'The penal provision of defamation should not be used to throttle dissent... the court must step in, if there are continuous efforts to harass persons by filing a number of defamation cases.' This was an observation from a Supreme Court bench of Justices Deepak Mishra and Rohington Nariman.
The observation was made on July 28 while the Bench was hearing a petition by Vijayakanth challenging a defamation case filed by Jayalalithaa. It came as a knock to the Jayalalithaa government which had begun an unhealthy trend of defamation suits to quell criticism.
The late Jayalalithaa was notorious for filing defamation cases against those who criticised her. Private citizens as well as media houses and political opponents or journalists, all have been slapped with defamation cases either by Jayalalithaa or by the AIADMK's cadre.
With her gone, will infamous trend of dissent quelling also go? Journalists in Tamil Nadu don't think so.
A crying shame
The Tamil Nadu government, under the leadership of Jayalalithaa, made filing defamation suits a trend to the point that the government had appointed a special lawyer merely to oversee such cases. The special advocate's job was to scan media reports and file petitions against any reports that were critical of the government, its policies or the leader.
A total of 162 defamation cases have been lodged at the principal sessions judge's court in Chennai alone. None has dared to keep track of how many such cases are with other district courts. The Jayalalithaa government has filed cases against The Hindu, The Times of India, India Today, Rediff.com, The Economic Times, NDTV, CNN-IBN, Times Now and many Tamil publications and channels. A popular Tamil publication, Vikatan, alone faces 45 defamation cases. Another bi-weekly magazine Nakkheeran is facing 19 suits against it.
Defamation is not new to Jayalalithaa. She had filed case against media houses and individuals in her first and second term in power as well but she had withdrawn the cases. This time around no cases of defamation have been withdrawn by her government starting 2012 when she assumed the office of chief minister for the third time.
"What is infuriating is the fact that the media is behaving in a subservient manner. Instead of looking at things sceptically, the media thinks it is now part of the establishment. It makes my blood boil that the media has cowed down in a democracy," said R Ramasubramanian of India Today. He has been a victim of defamation suits by Jayalalithaa as well.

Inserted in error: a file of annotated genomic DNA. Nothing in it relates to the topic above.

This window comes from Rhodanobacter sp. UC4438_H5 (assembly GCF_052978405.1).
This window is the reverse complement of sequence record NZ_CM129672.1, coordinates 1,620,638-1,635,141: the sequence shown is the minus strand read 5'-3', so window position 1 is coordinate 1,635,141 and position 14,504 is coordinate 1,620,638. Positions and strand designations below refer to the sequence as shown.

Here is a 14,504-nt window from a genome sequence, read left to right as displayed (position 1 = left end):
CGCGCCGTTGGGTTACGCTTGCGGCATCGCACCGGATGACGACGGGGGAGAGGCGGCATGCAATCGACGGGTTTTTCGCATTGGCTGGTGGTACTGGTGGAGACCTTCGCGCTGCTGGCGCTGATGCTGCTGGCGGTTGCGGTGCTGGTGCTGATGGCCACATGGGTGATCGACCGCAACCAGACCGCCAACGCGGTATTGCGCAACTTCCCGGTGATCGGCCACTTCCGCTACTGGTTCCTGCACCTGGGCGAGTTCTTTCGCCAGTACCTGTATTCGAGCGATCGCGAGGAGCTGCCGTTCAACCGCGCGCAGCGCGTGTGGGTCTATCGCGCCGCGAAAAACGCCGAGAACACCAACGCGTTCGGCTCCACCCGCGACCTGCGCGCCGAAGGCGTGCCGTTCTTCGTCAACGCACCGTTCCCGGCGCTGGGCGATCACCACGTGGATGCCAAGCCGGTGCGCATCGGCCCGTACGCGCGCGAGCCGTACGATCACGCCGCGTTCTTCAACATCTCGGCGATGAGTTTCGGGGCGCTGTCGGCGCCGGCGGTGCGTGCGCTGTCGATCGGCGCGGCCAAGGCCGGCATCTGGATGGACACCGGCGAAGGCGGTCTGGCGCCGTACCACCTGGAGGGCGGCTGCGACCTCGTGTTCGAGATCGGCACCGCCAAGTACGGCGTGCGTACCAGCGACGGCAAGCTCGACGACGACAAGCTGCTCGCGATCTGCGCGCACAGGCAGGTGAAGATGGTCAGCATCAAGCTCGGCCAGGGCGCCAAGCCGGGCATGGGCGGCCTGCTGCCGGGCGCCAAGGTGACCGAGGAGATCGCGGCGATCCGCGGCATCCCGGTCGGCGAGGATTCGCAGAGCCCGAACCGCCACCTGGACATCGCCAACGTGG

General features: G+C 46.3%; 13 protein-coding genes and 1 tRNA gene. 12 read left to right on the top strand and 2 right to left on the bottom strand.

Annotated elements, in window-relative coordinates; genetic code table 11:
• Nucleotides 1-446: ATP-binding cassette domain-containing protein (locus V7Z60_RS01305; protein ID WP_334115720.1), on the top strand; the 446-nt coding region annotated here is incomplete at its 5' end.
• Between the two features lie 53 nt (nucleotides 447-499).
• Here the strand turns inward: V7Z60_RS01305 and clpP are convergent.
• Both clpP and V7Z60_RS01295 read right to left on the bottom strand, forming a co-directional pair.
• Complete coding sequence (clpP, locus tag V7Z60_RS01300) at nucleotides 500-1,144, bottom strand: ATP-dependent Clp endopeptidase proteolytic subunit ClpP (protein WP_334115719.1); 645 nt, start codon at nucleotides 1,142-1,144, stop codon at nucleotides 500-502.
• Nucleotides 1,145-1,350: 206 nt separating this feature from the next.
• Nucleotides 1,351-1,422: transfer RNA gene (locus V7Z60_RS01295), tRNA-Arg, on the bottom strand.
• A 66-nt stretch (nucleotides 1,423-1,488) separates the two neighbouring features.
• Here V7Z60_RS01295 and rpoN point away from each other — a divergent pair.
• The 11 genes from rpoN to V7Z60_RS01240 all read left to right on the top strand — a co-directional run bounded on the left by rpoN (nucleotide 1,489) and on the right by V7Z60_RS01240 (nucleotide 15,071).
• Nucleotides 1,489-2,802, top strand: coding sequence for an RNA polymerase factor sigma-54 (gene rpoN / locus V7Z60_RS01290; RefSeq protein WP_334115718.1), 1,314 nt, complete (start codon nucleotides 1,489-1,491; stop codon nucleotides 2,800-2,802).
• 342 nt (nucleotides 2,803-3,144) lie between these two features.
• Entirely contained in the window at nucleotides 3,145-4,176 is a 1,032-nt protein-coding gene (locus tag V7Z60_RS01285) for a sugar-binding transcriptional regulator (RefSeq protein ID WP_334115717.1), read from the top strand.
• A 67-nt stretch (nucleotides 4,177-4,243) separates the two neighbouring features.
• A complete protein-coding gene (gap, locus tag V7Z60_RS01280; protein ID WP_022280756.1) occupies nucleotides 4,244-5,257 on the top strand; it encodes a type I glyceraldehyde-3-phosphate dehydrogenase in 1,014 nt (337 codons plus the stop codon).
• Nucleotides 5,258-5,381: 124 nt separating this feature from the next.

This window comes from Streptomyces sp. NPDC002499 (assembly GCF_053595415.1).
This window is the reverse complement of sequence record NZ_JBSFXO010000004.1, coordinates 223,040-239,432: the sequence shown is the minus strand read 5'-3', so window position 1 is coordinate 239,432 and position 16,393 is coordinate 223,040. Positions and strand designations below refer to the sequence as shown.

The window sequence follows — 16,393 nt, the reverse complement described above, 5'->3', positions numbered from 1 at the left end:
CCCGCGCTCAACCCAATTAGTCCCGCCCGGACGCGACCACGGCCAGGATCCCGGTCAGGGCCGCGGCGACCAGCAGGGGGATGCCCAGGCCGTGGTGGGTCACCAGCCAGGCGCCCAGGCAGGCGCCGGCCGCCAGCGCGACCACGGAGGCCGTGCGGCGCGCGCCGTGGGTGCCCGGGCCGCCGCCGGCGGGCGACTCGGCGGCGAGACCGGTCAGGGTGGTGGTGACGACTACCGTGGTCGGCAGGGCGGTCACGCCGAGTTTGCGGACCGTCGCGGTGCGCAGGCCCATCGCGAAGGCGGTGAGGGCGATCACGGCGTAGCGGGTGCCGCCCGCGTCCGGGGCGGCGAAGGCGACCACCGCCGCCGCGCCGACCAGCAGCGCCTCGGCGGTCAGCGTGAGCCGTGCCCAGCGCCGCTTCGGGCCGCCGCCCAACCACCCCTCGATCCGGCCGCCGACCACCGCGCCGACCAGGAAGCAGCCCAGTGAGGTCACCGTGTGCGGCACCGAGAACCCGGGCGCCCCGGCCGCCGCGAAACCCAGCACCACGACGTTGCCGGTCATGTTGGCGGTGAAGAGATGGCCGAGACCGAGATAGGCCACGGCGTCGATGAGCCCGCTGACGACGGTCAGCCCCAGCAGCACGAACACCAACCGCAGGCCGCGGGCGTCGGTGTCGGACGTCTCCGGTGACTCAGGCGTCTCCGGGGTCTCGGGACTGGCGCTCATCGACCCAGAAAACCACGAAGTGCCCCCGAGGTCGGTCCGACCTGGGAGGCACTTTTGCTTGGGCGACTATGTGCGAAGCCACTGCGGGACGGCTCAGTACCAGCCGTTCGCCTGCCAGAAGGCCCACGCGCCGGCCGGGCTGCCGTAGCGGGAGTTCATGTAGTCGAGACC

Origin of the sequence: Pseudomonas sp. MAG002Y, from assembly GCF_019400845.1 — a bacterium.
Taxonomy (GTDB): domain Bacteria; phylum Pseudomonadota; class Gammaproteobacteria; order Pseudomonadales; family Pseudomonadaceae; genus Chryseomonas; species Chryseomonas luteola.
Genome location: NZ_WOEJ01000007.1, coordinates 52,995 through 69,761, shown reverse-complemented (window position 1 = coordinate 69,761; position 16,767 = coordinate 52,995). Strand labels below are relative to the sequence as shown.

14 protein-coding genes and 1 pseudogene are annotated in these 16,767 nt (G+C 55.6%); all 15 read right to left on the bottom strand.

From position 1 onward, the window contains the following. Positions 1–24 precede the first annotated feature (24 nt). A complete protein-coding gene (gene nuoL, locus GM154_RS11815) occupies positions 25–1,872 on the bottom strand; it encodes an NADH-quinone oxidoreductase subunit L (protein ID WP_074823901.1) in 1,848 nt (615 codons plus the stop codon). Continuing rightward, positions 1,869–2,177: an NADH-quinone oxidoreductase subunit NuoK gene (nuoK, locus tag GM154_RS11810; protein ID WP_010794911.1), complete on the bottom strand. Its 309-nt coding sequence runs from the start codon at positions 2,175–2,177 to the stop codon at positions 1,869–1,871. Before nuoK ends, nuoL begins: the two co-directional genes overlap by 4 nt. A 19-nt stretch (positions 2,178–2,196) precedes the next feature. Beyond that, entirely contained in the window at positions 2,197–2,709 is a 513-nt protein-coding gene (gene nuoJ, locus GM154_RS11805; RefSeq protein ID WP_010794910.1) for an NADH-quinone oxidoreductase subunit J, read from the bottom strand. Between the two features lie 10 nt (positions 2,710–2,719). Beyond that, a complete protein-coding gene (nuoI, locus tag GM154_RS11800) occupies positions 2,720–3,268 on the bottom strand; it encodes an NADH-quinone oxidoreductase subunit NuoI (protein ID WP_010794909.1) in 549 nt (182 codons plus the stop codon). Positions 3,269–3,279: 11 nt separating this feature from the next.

Why is the media mum?
A seasoned journalist in Tamil Nadu has the answer to why. "The owner of a Tamil language channel once told me, 'If Jayalalithaa came to power, the state will be destroyed but if Karunanidhi came to power, I will be destroyed'. He was simply speaking of how media houses in Tamil Nadu wouldn't protest anything that the AIADMK government did since they didn't want DMK to come to power," he said.
"It is also to do with advertisements that the government places and the fear of losing ad revenue if opposed," he added. The DMK and its media machinery at the time was being accused of attempting to destroy all other media outlets.
Logically too, bearing the cost of legal battles came as a burden to media houses that are ultimately business establishments. "None of the cases filed by Jayalalithaa's government have reached trial stage. The cases were merely a tool to threaten, intimidate and cause financial burden to organisations and individuals,", said another senior journalist.
The dread of defamation still looms large
"Jayalalithaa was very image conscious. She assumed that any criticism of the government was criticism on her. Her party cadre is no different," said one journalist.
Journalists in Tamil Nadu are not hopeful of the new government doing away with the trend of defamation suits. They do not trust the new leadership to be any better. For now, they plan to stick to a wait and watch policy.